A research in 2003 shows that about 1.27 million people in the Netherlands express explicitly an affinity with secular humanism, which is about 9.4% of the total population.[26] Erasmus and Coornhert are important early representatives of humanism in the Netherlands in the 16th century. Erasmus translated many classical texts so that they were accessible to a wide audience. In this period, there was still no non-or anti-religion movement. However, there was a sense of free will, own strength and reason. Dirck Coornhert in the Netherlands was one of the first who advocated religious tolerance. He did not derive his morality from the Christian religion, but enunciated that people outside the Christian faith could be virtuous as well. A statement Coornhert made is: "He who is never in doubt, does never learn." In the 17th century, especially Spinoza and Hugo Grotius were important. Baruch Spinoza (17th century) dared to call the bible man-made. The jurist Hugo Grotius focused on the law relating to war, peace and law. Internationally, he is regarded as the founder of modern human rights. During the Age of Enlightenment (18th century), the importance of science and research increased sharply. Confidence in human understanding and logical reasoning was given shape in liberalism. The German philosopher Kant and the evolution theory of Darwin, among other scientific theories in the 19th century, had an exceptionally strong influence and were a major step in the development of humanism in the Netherlands. Ludwig Feuerbach called religion a creation of the human mind. The modern organized humanist movement began in the Netherlands in the mid-nineteenth century with the establishment of freethinkers association De Dageraad (Dawn). The members, including writer Multatuli and later Anton Constandse. Marx's socialism had a significant influence on the Dutch humanism of the 20th century. With the establishment of the humanistic associations Humanitas in 1945 and the Humanistisch Verbond in 1946, Dutch humanists organized themselves after the Second World War to fight the still highly compartmentalized society which was dominated by separate Christians movements in the Netherlands (pillarisation). When the Universal Declaration of Human Rights was adopted by the United Nations in 1948, the Dutch Humanist movements became involved with the establishment of the International Humanist and Ethical Union in 1952 (and since 1990 also the European Humanist Federation).[27]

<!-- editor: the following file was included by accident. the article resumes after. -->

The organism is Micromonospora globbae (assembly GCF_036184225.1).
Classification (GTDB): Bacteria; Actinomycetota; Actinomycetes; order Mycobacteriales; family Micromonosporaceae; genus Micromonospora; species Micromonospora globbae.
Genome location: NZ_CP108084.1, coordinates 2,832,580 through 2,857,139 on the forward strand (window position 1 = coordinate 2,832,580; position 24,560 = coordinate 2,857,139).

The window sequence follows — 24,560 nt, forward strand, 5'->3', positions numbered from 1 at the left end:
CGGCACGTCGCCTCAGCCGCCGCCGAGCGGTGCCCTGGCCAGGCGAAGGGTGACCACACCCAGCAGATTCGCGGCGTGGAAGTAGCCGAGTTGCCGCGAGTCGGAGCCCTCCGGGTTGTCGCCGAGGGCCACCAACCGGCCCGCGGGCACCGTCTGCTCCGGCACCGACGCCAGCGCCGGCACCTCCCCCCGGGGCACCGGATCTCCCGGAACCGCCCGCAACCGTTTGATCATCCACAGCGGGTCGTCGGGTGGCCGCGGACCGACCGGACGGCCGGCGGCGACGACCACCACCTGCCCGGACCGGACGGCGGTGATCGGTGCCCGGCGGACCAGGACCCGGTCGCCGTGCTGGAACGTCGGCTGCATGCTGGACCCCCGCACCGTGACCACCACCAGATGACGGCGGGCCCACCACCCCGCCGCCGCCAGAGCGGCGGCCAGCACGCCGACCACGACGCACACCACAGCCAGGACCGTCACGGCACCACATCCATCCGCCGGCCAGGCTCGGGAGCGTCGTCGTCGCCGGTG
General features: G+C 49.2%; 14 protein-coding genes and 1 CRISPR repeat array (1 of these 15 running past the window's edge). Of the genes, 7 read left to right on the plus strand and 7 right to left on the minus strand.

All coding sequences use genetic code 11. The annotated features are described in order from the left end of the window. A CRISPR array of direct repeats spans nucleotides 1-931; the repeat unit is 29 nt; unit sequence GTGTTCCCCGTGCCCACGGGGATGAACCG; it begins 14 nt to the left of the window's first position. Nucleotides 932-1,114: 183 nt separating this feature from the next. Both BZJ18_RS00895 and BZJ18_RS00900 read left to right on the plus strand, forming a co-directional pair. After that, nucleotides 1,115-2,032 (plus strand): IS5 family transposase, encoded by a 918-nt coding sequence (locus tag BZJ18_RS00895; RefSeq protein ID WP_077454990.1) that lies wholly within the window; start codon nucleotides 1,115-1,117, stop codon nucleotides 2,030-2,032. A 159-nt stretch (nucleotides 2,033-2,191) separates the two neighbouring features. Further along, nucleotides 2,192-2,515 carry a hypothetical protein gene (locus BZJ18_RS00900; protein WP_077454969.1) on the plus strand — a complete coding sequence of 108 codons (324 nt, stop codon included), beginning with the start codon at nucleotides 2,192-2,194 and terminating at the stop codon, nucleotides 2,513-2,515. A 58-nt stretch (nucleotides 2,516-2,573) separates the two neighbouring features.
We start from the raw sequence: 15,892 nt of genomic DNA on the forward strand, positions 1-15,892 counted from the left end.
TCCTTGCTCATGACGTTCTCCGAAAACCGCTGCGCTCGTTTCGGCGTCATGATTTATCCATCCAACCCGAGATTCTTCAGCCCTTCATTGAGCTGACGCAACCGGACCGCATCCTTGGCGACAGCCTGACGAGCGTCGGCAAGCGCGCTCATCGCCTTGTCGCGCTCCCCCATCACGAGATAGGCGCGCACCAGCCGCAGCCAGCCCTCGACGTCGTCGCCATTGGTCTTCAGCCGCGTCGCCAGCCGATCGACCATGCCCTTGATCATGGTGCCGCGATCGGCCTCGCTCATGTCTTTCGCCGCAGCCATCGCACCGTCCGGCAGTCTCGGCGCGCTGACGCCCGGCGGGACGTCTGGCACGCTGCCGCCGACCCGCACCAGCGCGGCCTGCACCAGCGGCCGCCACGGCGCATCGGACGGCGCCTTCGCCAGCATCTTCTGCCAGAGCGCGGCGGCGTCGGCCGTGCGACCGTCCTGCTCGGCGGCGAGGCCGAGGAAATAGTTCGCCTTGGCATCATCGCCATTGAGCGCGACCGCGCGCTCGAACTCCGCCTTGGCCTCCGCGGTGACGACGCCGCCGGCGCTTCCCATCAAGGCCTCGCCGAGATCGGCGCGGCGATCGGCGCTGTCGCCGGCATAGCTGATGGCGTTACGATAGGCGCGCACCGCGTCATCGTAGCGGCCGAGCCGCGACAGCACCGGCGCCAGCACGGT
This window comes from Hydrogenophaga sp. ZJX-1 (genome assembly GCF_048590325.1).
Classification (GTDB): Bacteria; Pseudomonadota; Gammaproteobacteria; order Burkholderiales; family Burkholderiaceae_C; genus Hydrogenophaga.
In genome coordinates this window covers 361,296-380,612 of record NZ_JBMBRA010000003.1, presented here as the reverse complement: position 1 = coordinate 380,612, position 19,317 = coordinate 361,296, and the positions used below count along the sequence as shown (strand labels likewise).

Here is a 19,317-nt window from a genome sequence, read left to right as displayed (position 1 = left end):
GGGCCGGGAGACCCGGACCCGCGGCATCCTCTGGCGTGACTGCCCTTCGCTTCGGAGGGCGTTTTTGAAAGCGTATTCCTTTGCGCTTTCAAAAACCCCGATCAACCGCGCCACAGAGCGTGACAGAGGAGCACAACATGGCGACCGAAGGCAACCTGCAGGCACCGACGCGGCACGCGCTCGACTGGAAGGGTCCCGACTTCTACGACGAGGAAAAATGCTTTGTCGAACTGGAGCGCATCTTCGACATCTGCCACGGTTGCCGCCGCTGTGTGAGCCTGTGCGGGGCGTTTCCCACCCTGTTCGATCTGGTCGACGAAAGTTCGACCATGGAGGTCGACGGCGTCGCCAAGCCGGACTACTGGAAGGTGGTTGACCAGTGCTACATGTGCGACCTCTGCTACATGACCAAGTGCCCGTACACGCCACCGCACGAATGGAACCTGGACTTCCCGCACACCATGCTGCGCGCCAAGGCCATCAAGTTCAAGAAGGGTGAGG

Slightly more than half (52.8%) of the respondents to a research about humanism in 2003 affiliated with no religious or philosophical movement at all. In contrast 8% said to follow more than 1 movement. This form of pluralism occurs in all religious and philosophical Dutch movements, but is strongest among supporters of non-Western religions. 75% of Dutch Buddhists also affiliate with other religious or philosophical movements. Among followers of Hinduism in the Netherlands, this ratio is even higher, at 91%. On the other hand, followers of Western religions and humanism, as well as movements in the 'other' category were least likely to affiliate with more than one religious or philosophical movement. Within Western movements the people affiliating with humanism were most likely to also adhere to one or more other movements (47%). Most of these humanists adhere to Catholicism (27%), Protestantism (14%) or Buddhism (12%). Also 9% of Catholics, 6% of Protestants and 50% of the Buddhists counting themselves as humanists, as well as 25% of the Muslims, 55% of the Hindu, 19% of the Jews and 15% of the supporters of a movement other than these listed.[26]